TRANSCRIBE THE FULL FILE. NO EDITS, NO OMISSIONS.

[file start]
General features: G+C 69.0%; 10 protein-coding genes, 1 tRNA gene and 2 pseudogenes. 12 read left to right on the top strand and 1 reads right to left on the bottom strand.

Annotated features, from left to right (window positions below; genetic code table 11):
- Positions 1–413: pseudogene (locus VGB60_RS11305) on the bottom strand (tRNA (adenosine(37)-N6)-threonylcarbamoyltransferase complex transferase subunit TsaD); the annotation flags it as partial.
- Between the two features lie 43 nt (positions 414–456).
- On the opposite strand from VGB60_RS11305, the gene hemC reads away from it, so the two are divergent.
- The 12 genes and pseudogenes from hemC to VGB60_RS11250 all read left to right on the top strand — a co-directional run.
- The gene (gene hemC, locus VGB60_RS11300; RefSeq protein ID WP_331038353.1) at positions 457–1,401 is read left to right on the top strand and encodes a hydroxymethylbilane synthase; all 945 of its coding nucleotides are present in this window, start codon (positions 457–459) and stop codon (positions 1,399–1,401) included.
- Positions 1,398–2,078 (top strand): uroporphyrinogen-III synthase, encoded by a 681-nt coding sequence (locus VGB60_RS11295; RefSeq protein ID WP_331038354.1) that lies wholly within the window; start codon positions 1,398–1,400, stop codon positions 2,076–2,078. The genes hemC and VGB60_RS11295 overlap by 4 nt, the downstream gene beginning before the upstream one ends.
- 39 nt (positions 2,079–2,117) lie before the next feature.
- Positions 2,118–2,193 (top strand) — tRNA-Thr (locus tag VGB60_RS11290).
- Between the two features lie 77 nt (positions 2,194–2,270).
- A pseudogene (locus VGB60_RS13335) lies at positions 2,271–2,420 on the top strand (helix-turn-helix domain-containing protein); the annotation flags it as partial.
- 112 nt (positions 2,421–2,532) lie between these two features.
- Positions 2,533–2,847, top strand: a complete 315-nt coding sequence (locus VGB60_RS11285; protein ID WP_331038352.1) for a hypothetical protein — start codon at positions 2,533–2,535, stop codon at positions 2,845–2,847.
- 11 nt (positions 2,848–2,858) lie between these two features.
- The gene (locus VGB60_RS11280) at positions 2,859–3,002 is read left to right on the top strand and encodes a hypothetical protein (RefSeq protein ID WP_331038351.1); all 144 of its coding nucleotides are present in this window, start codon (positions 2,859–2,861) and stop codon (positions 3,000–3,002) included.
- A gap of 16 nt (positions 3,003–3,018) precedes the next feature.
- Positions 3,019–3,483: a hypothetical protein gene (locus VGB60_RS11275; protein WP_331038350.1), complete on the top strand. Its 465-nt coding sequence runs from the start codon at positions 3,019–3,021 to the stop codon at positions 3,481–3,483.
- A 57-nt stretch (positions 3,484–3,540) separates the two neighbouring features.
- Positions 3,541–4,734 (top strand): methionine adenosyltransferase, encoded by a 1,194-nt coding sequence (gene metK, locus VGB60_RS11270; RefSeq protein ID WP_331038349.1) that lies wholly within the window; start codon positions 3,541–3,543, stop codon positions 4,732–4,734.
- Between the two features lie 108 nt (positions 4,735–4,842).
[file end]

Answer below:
General features: G+C 69.0%; 10 protein-coding genes, 1 tRNA gene and 2 pseudogenes. 12 read left to right on the top strand and 1 reads right to left on the bottom strand.

Annotated features, from left to right (window positions below; genetic code table 11):
- Positions 1–413: pseudogene (locus VGB60_RS11305) on the bottom strand (tRNA (adenosine(37)-N6)-threonylcarbamoyltransferase complex transferase subunit TsaD); the annotation flags it as partial.
- Between the two features lie 43 nt (positions 414–456).
- On the opposite strand from VGB60_RS11305, the gene hemC reads away from it, so the two are divergent.
- The 12 genes and pseudogenes from hemC to VGB60_RS11250 all read left to right on the top strand — a co-directional run.
- The gene (gene hemC, locus VGB60_RS11300; RefSeq protein ID WP_331038353.1) at positions 457–1,401 is read left to right on the top strand and encodes a hydroxymethylbilane synthase; all 945 of its coding nucleotides are present in this window, start codon (positions 457–459) and stop codon (positions 1,399–1,401) included.
- Positions 1,398–2,078 (top strand): uroporphyrinogen-III synthase, encoded by a 681-nt coding sequence (locus VGB60_RS11295; RefSeq protein ID WP_331038354.1) that lies wholly within the window; start codon positions 1,398–1,400, stop codon positions 2,076–2,078. The genes hemC and VGB60_RS11295 overlap by 4 nt, the downstream gene beginning before the upstream one ends.
- 39 nt (positions 2,079–2,117) lie before the next feature.
- Positions 2,118–2,193 (top strand) — tRNA-Thr (locus tag VGB60_RS11290).
- Between the two features lie 77 nt (positions 2,194–2,270).
- A pseudogene (locus VGB60_RS13335) lies at positions 2,271–2,420 on the top strand (helix-turn-helix domain-containing protein); the annotation flags it as partial.
- 112 nt (positions 2,421–2,532) lie between these two features.
- Positions 2,533–2,847, top strand: a complete 315-nt coding sequence (locus VGB60_RS11285; protein ID WP_331038352.1) for a hypothetical protein — start codon at positions 2,533–2,535, stop codon at positions 2,845–2,847.
- 11 nt (positions 2,848–2,858) lie between these two features.
- The gene (locus VGB60_RS11280) at positions 2,859–3,002 is read left to right on the top strand and encodes a hypothetical protein (RefSeq protein ID WP_331038351.1); all 144 of its coding nucleotides are present in this window, start codon (positions 2,859–2,861) and stop codon (positions 3,000–3,002) included.
- A gap of 16 nt (positions 3,003–3,018) precedes the next feature.
- Positions 3,019–3,483: a hypothetical protein gene (locus VGB60_RS11275; protein WP_331038350.1), complete on the top strand. Its 465-nt coding sequence runs from the start codon at positions 3,019–3,021 to the stop codon at positions 3,481–3,483.
- A 57-nt stretch (positions 3,484–3,540) separates the two neighbouring features.
- Positions 3,541–4,734 (top strand): methionine adenosyltransferase, encoded by a 1,194-nt coding sequence (gene metK, locus VGB60_RS11270; RefSeq protein ID WP_331038349.1) that lies wholly within the window; start codon positions 3,541–3,543, stop codon positions 4,732–4,734.
- Between the two features lie 108 nt (positions 4,735–4,842).